Tzigane by Maurice Ravel (1875-1937)
Quatour pour la fin du temps (Quartet for the End of Time) by Olivier Messiaen (1908-1992)
ENSEMBLE SAN FRANCISCO
ROMAN FUKSHANSKY, clarinet
JONAH KIM, cello
CHRISTINE MCLEAVEY PAYNE, piano
MONI SIMEONOV, violin
MONDAY, FEBRUARY 10, 2014
Ensemble San Francisco (ESF) was founded in early 2013 by clarinetist Roman Fukshansky and pianist Christine McLeavey Payne. This group of acclaimed musicians is committed to creating a fresh and exciting classical music concert style and expanding the love of classical music to new audiences. Athenaeum guests will now have a rare and wonderful opportunity to experience a performance of Quartet for the End of Time by Olivier Messiaen, as well as Tzigane for violin and piano by Maurice Ravel.
Completed in 1941 the Quartet for the End of Time was written during Messiaen’s imprisonment at the German prisoner-of-war camp “Stalag VIII-A.” With 3 fellow professional musicians finding themselves captive at the same camp, Messiaen orchestrated it for clarinet, violin, cello, and piano. It was premiered at the camp on January 15th, 1941 with Messiaen himself at the piano, and attended by approximately 400 prisoners and guards. The four prisoners took the stage, unveiling one of the greatest masterpieces of 20th century classical music. “Never have I been listened to with such attention and comprehension” writes Messiaen about the performance. Corinna Da Fonseca-Wollheim, a classical music correspondent for the Wall Street Journal, writes that Quartet for the End of Time is a “work of transcending beauty with moments of archangel-like severity…a compositional tour-de-force that encompasses medieval modes and Indian rhythmic cycles, birdsong transcriptions and bold orchestrations.”
Dedicated to and commissioned by the Hungarian violinist Jelly d’Aranyi, Tzigane had its premiere in London on April 26, 1924. The title Tzigane refers to a common European term for “gypsy.”
Selflessness versus Self-Realization: Motherhood Debates in the Twentieth Century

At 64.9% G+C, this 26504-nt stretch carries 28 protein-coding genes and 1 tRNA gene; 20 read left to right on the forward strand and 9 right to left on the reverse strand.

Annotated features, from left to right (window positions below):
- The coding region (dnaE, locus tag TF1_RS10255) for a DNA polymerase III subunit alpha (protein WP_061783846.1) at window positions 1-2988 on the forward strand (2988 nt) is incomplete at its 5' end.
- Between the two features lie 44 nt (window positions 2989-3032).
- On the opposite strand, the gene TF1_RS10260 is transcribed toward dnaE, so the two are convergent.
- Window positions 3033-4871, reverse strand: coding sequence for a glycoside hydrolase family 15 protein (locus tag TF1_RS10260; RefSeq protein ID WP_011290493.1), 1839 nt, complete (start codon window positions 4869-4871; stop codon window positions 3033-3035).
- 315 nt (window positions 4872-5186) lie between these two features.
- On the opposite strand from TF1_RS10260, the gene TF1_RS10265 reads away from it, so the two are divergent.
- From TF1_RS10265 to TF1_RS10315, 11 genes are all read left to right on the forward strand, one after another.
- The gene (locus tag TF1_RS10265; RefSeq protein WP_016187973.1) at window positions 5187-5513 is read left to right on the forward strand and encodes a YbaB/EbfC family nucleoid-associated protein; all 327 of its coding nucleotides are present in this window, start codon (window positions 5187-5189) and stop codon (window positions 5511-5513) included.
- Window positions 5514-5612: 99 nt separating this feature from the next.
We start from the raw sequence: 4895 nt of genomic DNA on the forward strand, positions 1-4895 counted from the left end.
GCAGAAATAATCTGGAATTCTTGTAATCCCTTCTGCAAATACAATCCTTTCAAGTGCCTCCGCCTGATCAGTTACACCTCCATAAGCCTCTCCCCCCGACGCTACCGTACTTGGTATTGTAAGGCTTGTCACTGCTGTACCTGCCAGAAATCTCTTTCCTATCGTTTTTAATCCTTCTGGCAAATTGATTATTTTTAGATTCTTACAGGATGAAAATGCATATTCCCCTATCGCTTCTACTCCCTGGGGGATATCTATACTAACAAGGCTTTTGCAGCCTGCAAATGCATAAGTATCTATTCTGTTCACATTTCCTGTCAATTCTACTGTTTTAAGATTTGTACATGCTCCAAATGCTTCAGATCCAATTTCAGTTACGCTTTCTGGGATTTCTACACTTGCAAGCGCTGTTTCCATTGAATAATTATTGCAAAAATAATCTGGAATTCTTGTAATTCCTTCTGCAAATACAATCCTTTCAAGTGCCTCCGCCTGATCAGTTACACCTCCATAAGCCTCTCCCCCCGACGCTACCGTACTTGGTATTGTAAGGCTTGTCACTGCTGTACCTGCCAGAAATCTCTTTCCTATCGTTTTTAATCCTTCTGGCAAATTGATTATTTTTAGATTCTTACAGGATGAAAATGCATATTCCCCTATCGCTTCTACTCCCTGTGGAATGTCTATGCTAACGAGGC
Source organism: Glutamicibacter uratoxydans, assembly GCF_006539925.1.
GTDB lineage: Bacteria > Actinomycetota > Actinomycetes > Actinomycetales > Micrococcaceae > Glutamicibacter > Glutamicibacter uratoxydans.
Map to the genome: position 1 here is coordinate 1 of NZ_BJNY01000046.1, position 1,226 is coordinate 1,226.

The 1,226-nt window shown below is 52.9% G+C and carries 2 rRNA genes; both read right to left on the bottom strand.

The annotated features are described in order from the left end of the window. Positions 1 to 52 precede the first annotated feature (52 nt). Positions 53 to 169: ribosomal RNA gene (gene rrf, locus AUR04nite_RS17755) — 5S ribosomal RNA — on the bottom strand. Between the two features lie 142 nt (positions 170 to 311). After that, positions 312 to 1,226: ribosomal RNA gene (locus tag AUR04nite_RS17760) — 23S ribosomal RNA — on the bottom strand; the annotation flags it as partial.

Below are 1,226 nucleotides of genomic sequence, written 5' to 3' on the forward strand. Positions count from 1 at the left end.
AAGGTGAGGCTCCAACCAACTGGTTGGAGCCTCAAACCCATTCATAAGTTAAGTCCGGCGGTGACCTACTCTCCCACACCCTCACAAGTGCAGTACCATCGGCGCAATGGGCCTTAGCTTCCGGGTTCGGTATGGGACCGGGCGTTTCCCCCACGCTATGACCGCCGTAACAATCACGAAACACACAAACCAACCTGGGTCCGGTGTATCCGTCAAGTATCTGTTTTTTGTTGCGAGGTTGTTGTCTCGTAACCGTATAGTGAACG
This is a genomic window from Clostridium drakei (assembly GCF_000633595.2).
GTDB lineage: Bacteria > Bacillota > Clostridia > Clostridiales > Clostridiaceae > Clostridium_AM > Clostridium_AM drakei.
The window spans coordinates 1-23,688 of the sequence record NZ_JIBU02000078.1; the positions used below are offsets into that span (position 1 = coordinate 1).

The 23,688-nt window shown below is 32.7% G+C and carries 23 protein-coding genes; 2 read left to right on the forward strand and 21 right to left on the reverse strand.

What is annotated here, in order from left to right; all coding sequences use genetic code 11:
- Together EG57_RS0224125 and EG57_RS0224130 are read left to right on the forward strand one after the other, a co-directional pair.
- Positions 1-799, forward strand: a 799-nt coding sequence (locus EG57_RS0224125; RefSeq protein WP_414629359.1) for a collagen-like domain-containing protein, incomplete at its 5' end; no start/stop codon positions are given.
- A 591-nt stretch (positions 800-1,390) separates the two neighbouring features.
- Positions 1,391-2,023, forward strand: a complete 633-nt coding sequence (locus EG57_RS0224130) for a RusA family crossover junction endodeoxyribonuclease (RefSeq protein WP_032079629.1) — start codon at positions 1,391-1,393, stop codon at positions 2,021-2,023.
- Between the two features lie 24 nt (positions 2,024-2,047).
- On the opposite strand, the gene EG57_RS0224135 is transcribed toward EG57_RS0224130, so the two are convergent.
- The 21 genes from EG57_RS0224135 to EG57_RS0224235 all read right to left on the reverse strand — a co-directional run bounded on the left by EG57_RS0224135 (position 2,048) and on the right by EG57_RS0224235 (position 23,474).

REBECCA JO PLANT
TUESDAY, FEBRUARY 11, 2014
LUNCHEON 11:30 a.m.; PROGRAM 12:00 p.m.
Today, the debate over motherhood in U.S. seems inexhaustible. Commentators anxiously note women’s growing tendency to delay childbearing until they reach “advanced maternal age.” Journalists and bloggers write hyperbolically of “mommy wars” between stay-at-home mothers and those employed outside the home. Feminists decry the “motherhood penalty” that women with children suffer in the workplace, while conservatives argue that mothers’ lower wages reflect their own individual choices. Meanwhile, an endless stream of maternal memoirs contribute to the widespread sense that motherhood and childrearing have become highly vexed issues.
Yet heated debates over motherhood are by no means a new phenomenon. In Selflessness versus Self-Realization: Motherhood Debates in Twentieth-Century America, Rebecca Jo Plant will look back to the period prior to the mid-twentieth century, an era that many Americans now envision as a simpler time, when familial roles were more clearly defined. In fact, the cultural ideal of motherhood underwent a major shift in these decades, as Americans rethought some of their fundamental assumptions about what it meant to be a good mother. Previously imagined as an all-encompassing, life-long identity rooted in self-sacrifice, motherhood increasingly came to be seen as one component of a more multifaceted self – a source of personal fulfillment rather than suffering. In surprising ways, this new conception of motherhood helped to facilitate the rise of liberal feminism in the 1960s.
An associate professor in the History Department at the University of California, San Diego, Rebecca Jo Plant is the author of Mom: The Transformation of Motherhood in Modern America and the co-editor of Maternalism Reconsidered: Motherhood, Welfare, and Social Policies in the Twentieth Century.
WEDNESDAY, FEBRUARY 12, 2014
Paul Woodruf is a world-renowned classicist and philosopher, best known for his influential work on Socrates and Plato. As the Darrell K. Royal Professor in Ethics and American Society at the University of Texas, Austin, Professor Woodruff has written a number of acclaimed and fascinating books that apply the wisdom of the ancients to modern life. In The Ajax Dilemma (2011), Woodruff uses the legendary conflict between Ajax and Odysseus as an analytical lens to assess the fairness of lavish compensation granted to top executives in American culture. In The Necessity of Theatre: The Art of Watching and Being Watched (2008), Woodruff defined theatre (including sporting events and social rituals) in the broad terms of its fundamental necessity in society based on the culture of “spectacle” in the ancient world.
For his Athenaeum lecture, Professor Woodruff examines a particular strand of ethics in ancient Greek thought. The wisdom literature of ancient Greece developed over a period of four centuries, disseminating from epic poetry (such as Homer) to variant forms of literature such as tragedy, lyric poetry and the prose histories of Classical Greece. Despite its dispersion in a variety of literature, this tradition for explaining ethics to a wider audience maintained a common understanding of what constituted “the good life”. Plato, on the other hand, rejected this common approach to explaining ethics and Professor Woodruff’s lecture will tease both what tragedy taught a Greek audience about ethics and how and why Plato rejected this tradition.